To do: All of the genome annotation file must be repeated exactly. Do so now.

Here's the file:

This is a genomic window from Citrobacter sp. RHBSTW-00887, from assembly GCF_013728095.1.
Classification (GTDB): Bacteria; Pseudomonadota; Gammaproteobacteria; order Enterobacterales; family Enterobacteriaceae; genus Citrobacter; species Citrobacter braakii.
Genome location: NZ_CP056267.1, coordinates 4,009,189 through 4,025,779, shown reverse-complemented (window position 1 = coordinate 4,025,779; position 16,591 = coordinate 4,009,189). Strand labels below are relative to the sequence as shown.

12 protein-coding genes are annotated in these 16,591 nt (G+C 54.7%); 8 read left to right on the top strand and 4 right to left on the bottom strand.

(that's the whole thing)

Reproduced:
This is a genomic window from Citrobacter sp. RHBSTW-00887, from assembly GCF_013728095.1.
Classification (GTDB): Bacteria; Pseudomonadota; Gammaproteobacteria; order Enterobacterales; family Enterobacteriaceae; genus Citrobacter; species Citrobacter braakii.
Genome location: NZ_CP056267.1, coordinates 4,009,189 through 4,025,779, shown reverse-complemented (window position 1 = coordinate 4,025,779; position 16,591 = coordinate 4,009,189). Strand labels below are relative to the sequence as shown.

12 protein-coding genes are annotated in these 16,591 nt (G+C 54.7%); 8 read left to right on the top strand and 4 right to left on the bottom strand.